The Intruder

The Plot:

A rugged handyman type, Charlie Peck (Dennis Quaid), is anxious to sell his dream home to a young married couple, Scott and Annie Russell (Michael Ealy and Meagan Good), but he sticks around to help ease the transition. And he keeps popping up on the property in a guise to help. The Russells eventually realize he can’t let go of his house. And there are more disturbing events to unfold.

Lynn's Take:

Were it not for the stunningly gorgeous home in Napa Valley and the appealing performers, this movie would be ridiculously over-the-top. But a few elements can be enjoyed in this thoroughly by-the-book, predictable suspense-horror-mystery. We’ve seen this before. We’ve seen much better home invasion thrillers, but never have we seen a crazier performance from Dennis Quaid, in a rare villain role.

The Good: Attractive performers Meagan Good and Michael Ealy have a nice chemistry. Veterans of the “Think Like a Man” series, they are comfortable together.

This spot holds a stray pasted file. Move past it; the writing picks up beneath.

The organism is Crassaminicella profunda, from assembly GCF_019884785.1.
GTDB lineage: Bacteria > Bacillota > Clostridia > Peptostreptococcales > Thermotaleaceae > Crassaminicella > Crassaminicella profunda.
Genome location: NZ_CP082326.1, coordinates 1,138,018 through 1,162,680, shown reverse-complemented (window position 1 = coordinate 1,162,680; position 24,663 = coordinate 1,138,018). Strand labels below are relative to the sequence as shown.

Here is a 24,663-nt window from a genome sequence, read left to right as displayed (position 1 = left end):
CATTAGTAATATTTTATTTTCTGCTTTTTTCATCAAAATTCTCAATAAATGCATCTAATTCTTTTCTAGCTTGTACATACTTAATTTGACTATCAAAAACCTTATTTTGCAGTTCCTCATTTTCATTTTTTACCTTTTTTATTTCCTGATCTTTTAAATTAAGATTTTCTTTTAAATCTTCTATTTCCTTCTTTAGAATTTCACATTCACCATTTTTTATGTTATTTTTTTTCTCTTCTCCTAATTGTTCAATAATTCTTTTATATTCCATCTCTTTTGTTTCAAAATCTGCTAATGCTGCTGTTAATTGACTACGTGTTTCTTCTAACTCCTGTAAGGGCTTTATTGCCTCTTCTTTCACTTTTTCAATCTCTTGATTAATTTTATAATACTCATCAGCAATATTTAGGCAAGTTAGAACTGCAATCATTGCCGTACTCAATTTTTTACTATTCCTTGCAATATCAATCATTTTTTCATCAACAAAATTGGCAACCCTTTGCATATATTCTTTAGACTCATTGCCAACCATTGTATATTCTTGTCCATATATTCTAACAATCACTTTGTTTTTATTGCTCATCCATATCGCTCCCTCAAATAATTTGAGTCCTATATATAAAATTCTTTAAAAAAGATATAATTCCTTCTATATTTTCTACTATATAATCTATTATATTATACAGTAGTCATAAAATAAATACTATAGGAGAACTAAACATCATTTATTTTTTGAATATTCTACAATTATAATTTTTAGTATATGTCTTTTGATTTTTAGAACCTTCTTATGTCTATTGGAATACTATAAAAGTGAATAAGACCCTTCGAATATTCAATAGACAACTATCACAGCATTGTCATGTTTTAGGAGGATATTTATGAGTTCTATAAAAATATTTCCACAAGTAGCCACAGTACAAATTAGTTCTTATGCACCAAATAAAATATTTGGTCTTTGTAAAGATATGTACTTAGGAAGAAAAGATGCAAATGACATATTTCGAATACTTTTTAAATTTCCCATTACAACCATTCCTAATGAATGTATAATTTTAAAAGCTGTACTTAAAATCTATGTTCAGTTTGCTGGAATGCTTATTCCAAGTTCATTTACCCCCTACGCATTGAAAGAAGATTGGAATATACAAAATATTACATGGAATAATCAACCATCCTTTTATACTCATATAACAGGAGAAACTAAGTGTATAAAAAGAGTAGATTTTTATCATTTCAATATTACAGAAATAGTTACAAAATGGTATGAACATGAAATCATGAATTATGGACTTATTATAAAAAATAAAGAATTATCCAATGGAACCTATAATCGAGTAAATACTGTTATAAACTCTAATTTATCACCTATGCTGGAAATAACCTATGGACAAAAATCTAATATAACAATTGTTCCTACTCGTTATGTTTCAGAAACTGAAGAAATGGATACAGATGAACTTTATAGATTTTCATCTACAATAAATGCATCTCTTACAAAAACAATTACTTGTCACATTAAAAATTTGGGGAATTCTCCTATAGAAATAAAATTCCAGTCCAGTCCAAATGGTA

This old house! Of course, the $3.3 million price tag doesn’t make them bat an eye. That’s what you get in the San Francisco market. The lush landscape and classic touches are beautiful eye candy. Because of its vintage décor and many nooks and crannies, it provides a dandy backdrop for the shadows effectively rendered by cinematographer Daniel Pearl, who has masterfully lit the production.

The Bad: Michael Lowery’s script – he wrote “Lakeview Terrace” – is another easily solved jigsaw puzzle with standard ickiness. We’ve become so jaded that it takes a lot more to invest us in ordinary terror.

The Ugly: Quaid’s character is so unhinged from the get-go that it’s easy to figure out what’s next, as his motives are transparent. Hey, it’s titled “The Intruder.” It’s only a matter of where and when people will become victims. When you are introduced to the couple’s friends, you know exactly who is going to meet an untimely, gruesome demise.

Quaid’s built a career on his good-ol’-boy appeal, a little dangerous at times, and always some mischievous behind those eyes. But here, whoa, he just goes to def-con crazy quickly.

Beautiful people and scenic design ultimately can’t save this stock B movie.